Boilermakers Are Back: Hipsters Want Their Beer-And-Shot Duo
I drink well, often because other people make cocktails for me.
That’s part of this liquor writing gig. I go out to the hottest bars and people make complex drinks with obscure, high-end ingredients of which I’ll never buy a full bottle. I love it. I write about it. Then I go home and pour myself a saison and whatever rye I have.
Sometimes, I’m just in the mood for a shot and a beer, also affectionately known as the boilermaker.
This side-by-side combo is not only the antidote to a hard day, but also a safe bet at a bar you don’t trust to make your Manhattan right. It’s a good time without having to pay too much or think too much.
However, the boilermaker is now a bit more high-minded, even sophisticated. Bars around the country are creating boilermaker menus that thoughtfully pair compatible beers and liquors.
Even the word “pair” or “pairing” implies a little upscale-ness—the kind we’ve come to expect from our food and drink.
No longer is the boilermaker just the two easiest, cheapest liquids of variant ABV levels you can snag. Boilermakers now include high brow craft beers and spirits you’ve never heard of.
But, does fancying up the beer-and-shot special take away from its appeal of being a no-fuss, cheap way to drink without judgment in a dive bar?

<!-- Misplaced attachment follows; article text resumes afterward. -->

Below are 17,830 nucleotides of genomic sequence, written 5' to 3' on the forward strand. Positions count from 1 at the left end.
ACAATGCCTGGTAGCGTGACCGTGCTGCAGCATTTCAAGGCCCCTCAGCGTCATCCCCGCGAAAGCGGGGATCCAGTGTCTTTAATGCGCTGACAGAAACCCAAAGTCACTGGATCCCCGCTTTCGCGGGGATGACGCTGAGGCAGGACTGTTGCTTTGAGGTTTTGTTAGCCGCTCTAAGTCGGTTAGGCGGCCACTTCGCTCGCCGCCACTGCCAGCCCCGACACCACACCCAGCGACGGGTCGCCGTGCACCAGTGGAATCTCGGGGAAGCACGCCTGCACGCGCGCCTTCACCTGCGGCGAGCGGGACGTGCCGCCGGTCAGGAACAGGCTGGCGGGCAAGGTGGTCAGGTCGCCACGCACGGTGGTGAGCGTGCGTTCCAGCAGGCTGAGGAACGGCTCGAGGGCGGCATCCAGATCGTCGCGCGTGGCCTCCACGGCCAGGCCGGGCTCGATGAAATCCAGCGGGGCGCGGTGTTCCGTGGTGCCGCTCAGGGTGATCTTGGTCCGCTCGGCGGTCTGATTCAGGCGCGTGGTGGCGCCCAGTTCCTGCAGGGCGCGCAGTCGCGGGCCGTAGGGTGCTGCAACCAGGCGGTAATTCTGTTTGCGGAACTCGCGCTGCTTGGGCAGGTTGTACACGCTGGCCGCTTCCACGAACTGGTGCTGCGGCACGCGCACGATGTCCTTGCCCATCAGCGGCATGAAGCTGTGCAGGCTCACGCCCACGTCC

“Alcohol in all forms is romantic. We’re never going to take away from the dive bar. We’re trying to put a spin on something comfortable, building on what was already a wonderful foundation,” said Jesse Card, owner of Bit House Saloon in Portland, Oregon, which boasts nine boilermakers, ranging from $8 to $11.
“It’s kind of ridiculous, isn’t it?,” said David Wondrich, cocktail historian and author of Punch: The Delights (and Dangers) of the Flowing Bowl, when asked about the whole beer-and-a-shot-goes-upscale phenomenon.
“But as far as over-thinking goes, it’s pretty benign. It’s a smart thing for bars to do to get in some of the people who have cocktail fatigue or never got into it in the first place.”
Full disclosure: I am of the cocktail fatigue camp. And while I drink elaborate, delicious cocktails on a regular basis for work (it’s a hard job but someone’s gotta do it), I also wants something simple, delicious and easy every once in a while.
The boilermaker was originally called the boilermaker (the hard liquor) and helper (the beer) during the 18th and 19th centuries in Europe, Wondrich explained. “In Scotland and Ireland, people drank whiskey with their beer often but over here, we didn’t do it. We drank either/or,” he said.
But a large wave of British and German immigrants soon brought the idea to the States, where it was initially deemed scandalous (double-fisting wasn’t exactly classy back then, either). It took until the end of Prohibition for the shot-and-a-beer to become an accepted tipple, but mostly just for the working class as a cost-effect way to take the edge off a long day.
In fact, in the past, the side beer, or “beer back,” was free with the hard stuff. Not so anymore, unless you’re in a real old-school kind of place or you’ve been a regular for a while.
The boilermaker-imbibing clientele is also fast-changing.
It even offered Christmas-customized boilermakers for the holiday, like the Jingle Bell Wipe-Out, Bell’s Christmas Ale paired with a cinnamon shot.